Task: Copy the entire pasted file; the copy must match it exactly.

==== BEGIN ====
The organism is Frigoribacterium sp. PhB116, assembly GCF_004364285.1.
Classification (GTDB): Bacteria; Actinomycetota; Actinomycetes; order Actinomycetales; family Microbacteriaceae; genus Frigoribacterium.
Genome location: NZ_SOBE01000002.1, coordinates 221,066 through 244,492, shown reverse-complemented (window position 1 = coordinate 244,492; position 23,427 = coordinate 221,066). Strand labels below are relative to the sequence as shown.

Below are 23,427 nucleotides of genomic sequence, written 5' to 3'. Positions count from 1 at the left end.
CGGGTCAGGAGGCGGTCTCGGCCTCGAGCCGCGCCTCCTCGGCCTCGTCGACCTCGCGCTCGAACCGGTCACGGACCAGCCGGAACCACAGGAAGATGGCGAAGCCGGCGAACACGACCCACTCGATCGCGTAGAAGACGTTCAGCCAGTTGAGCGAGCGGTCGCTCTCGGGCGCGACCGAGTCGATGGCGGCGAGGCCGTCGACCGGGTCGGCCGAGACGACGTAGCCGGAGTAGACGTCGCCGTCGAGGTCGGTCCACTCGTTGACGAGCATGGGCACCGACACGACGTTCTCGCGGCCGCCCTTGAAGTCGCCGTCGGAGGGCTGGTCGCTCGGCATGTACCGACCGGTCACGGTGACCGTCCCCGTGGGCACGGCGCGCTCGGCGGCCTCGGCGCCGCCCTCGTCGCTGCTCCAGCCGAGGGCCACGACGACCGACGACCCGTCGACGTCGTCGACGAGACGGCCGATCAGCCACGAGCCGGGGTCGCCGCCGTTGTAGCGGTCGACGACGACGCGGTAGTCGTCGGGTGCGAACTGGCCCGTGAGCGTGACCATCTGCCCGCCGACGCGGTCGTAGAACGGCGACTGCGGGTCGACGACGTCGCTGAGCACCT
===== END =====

The organism is Frigoribacterium sp. PhB116, assembly GCF_004364285.1.
Classification (GTDB): Bacteria; Actinomycetota; Actinomycetes; order Actinomycetales; family Microbacteriaceae; genus Frigoribacterium.
Genome location: NZ_SOBE01000002.1, coordinates 221,066 through 244,492, shown reverse-complemented (window position 1 = coordinate 244,492; position 23,427 = coordinate 221,066). Strand labels below are relative to the sequence as shown.

Below are 23,427 nucleotides of genomic sequence, written 5' to 3'. Positions count from 1 at the left end.
CGGGTCAGGAGGCGGTCTCGGCCTCGAGCCGCGCCTCCTCGGCCTCGTCGACCTCGCGCTCGAACCGGTCACGGACCAGCCGGAACCACAGGAAGATGGCGAAGCCGGCGAACACGACCCACTCGATCGCGTAGAAGACGTTCAGCCAGTTGAGCGAGCGGTCGCTCTCGGGCGCGACCGAGTCGATGGCGGCGAGGCCGTCGACCGGGTCGGCCGAGACGACGTAGCCGGAGTAGACGTCGCCGTCGAGGTCGGTCCACTCGTTGACGAGCATGGGCACCGACACGACGTTCTCGCGGCCGCCCTTGAAGTCGCCGTCGGAGGGCTGGTCGCTCGGCATGTACCGACCGGTCACGGTGACCGTCCCCGTGGGCACGGCGCGCTCGGCGGCCTCGGCGCCGCCCTCGTCGCTGCTCCAGCCGAGGGCCACGACGACCGACGACCCGTCGACGTCGTCGACGAGACGGCCGATCAGCCACGAGCCGGGGTCGCCGCCGTTGTAGCGGTCGACGACGACGCGGTAGTCGTCGGGTGCGAACTGGCCCGTGAGCGTGACCATCTGCCCGCCGACGCGGTCGTAGAACGGCGACTGCGGGTCGACGACGTCGCTGAGCACCT